Michelangelo’s David, made between 1501 and 1504 to be placed in Piazza della Signoria as a symbol of the Florentine Republic, alert and victorious against enemies, portrays the biblical hero when he faces Goliath, always considered the perfect ideal of male beauty in art, like the Venus by Sandro Botticelli, considered the canon of female beauty. David, is an authentic masterpiece of Renaissance marble sculpture, as well as a symbol of Florence and Italy abroad.
Artists, enthusiasts, historians and art experts believe that Michelangelo’s David is the most beautiful artistic object ever created by man.
The sculpture, in five centuries of its existence, has been the subject of much attention, both the positive ones of liking of art lovers and the negative ones of adverse or vandalic circumstances:
⦁ In 1512, lightning struck the base of the statue, which caused quite a few worries about sagging at the ankles, but then ultimately there were no unsolvable damages.
⦁ On April 26, 1527, during the second expulsion of the Medici from Florence there were riots in the Florentine city and a group of Republican Florentines, from the Palazzo Vecchio, to defend themselves from opponents threw stones and other heavy objects from the windows, which went to fall also on David, causing him to shatter his left arm into three pieces and chip the slingshot at shoulder height.
⦁ Giorgio Vasari and Francesco Salviati, great admirers of Michelangelo, collected the fragments of the statue and kept them in Salviati’s house. With the return of the Grand Duke Cosimo I, restoration was carried out. The signs of the restoration are still visible.
⦁ In 1813, the middle finger of the right hand was rebuilt following another damage.
⦁ In 1843, the sculptor Lorenzo Bartolini, director of the “Royal Factories”, commissioned the restoration of David to Aristodemo Costoli, who carried out the cleaning with questionable methods. To remove the crusts, he used hydrochloric acid-based material and sharp irons that damaged the skin with scratches even two millimeters deep.
⦁ On 29 August 1846, Clemente Papi made the plaster cast which then served as the basis for the future bronze casting of the copy, which is currently located in Piazzale Michelangelo, on the terrace overlooking Florence.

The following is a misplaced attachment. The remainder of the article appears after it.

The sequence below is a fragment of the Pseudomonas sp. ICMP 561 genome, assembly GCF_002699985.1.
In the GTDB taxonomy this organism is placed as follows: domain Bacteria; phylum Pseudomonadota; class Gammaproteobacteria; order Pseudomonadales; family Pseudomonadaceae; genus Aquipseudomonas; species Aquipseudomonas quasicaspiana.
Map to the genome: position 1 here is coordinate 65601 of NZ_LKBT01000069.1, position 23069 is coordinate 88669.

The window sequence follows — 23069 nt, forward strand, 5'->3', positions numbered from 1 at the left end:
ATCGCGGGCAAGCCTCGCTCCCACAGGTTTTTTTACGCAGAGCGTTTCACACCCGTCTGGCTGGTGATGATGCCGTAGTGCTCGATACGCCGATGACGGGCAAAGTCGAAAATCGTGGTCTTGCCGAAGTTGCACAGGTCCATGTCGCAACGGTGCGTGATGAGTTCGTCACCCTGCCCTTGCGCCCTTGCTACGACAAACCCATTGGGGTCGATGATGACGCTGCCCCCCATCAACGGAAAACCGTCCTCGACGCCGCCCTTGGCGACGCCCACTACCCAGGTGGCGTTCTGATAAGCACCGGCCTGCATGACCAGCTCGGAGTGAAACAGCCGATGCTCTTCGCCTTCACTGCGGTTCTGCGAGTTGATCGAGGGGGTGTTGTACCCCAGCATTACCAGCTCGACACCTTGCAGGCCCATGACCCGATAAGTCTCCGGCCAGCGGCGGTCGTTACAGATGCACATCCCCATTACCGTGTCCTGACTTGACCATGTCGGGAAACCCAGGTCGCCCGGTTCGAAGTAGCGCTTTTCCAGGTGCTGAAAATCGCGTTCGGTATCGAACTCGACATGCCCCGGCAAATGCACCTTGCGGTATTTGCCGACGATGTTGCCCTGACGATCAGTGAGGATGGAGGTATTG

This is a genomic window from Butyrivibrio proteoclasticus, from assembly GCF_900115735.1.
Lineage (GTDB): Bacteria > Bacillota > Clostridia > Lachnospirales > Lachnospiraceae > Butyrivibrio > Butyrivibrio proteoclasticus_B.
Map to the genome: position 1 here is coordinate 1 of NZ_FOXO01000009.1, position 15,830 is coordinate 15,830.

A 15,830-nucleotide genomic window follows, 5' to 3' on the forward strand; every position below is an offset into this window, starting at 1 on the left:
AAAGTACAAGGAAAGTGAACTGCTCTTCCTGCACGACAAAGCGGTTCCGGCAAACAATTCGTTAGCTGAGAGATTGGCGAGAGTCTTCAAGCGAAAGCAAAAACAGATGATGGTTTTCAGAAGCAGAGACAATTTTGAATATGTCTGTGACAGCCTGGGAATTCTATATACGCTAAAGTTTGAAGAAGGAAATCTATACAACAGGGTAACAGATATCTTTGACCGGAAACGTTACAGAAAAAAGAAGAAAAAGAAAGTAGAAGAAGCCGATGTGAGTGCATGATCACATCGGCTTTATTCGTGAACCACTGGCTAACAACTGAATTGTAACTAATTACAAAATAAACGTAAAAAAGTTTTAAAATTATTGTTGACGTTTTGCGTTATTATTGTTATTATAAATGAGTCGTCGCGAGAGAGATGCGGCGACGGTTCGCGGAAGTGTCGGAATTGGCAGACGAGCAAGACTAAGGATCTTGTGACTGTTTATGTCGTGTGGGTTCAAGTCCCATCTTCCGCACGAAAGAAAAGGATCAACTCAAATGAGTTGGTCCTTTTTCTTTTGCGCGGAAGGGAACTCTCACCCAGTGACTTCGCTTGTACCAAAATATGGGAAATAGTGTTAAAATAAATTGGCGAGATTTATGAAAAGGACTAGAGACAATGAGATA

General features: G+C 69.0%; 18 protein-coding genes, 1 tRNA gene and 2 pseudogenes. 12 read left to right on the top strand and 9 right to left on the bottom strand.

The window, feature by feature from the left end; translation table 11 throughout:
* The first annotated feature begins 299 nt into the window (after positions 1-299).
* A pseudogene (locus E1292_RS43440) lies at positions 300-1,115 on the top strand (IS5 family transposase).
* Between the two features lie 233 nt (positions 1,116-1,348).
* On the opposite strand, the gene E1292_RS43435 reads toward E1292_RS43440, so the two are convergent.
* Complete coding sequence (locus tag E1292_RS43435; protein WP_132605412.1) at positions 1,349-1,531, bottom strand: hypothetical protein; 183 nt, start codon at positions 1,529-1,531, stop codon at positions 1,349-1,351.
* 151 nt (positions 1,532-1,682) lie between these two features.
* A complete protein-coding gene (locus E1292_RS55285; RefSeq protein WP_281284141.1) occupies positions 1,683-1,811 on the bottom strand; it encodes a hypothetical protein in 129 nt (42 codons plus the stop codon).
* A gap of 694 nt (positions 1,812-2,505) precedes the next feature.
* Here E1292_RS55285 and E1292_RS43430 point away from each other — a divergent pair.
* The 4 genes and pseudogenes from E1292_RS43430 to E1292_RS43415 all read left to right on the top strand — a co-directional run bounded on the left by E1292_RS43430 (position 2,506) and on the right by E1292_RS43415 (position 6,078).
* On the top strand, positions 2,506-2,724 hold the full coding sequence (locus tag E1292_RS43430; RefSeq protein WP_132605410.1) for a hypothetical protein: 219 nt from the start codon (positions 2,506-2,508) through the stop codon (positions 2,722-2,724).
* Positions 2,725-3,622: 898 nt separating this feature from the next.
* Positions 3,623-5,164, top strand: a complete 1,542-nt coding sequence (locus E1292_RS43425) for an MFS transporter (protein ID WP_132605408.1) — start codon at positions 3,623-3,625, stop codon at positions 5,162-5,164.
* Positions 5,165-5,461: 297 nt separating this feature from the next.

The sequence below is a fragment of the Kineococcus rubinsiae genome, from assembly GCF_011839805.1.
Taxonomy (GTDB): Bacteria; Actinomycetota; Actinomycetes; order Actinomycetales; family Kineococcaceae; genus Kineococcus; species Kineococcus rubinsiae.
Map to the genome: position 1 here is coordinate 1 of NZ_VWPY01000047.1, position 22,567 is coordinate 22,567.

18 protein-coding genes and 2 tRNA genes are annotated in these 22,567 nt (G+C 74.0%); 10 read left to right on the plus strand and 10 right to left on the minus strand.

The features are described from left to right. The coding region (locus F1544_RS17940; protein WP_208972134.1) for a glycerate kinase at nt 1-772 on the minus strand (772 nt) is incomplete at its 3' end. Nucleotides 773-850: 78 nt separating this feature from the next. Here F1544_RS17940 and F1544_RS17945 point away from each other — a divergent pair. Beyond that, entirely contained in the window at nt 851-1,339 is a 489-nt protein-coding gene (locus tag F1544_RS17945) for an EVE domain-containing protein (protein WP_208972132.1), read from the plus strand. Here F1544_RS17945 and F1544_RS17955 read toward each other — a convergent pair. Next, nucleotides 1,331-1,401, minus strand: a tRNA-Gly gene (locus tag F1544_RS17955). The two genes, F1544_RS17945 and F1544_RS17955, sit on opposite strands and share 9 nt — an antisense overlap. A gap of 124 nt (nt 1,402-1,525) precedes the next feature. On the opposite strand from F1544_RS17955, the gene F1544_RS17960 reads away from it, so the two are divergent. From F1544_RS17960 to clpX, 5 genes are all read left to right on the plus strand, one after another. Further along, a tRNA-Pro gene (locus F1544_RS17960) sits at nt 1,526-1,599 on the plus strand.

⦁ In 1872, given the precarious conditions of conservation, it was decided to hospitalize the statue in the Galleria dell’Accademia in Florence, where it still stands today. For the new arrangement, the architect Emilio De Fabris was commissioned, who built a new grandstand at the end of the Gallery of Ancient Paintings, with natural lighting, given by a skylight.
⦁ In August 1873, the statue was loaded onto a kind of cart, the model of which is exhibited in the Casa Buonarroti museum. The whole process had been accompanied by the clamor of the people. In the museum it remained closed in its box for nine years, pending the end of the works.
In 1875, on the occasion of the fourth centenary of the birth of Michelangelo Buonarotti, an exhibition was organized with the plaster reproductions of his sculptures, and for the occasion the David was provisionally unpacked.
⦁ On July 22, 1882, the Michelangelo Museum was finally inaugurated and the vision of the masterpiece was offered to the public
⦁ In 1910, David’s copy was placed in Piazza della Signoria.
⦁ On 14 September 1991, as his last misfortune, he was damaged with a hammer by a madman named Piero Cannata. A similar event had happened nineteen years earlier at Michelangelo’s Pietà. But fortunately the damage to David was much more limited; only the big toe and the first two toes of the left foot were chipped, which was immediately completed using the original fragments.
In 2004, a new copy of the statue was offered from Florence to the city of Jerusalem to celebrate the third millennium after David’s conquest of the city. The proposal sparked many protests from some Orthodox religious who considered David’s nude not worthy of a biblical hero, but too pagan. In the end a compromise was reached, it was decided for a reproduction of the fully dressed Verrocchio.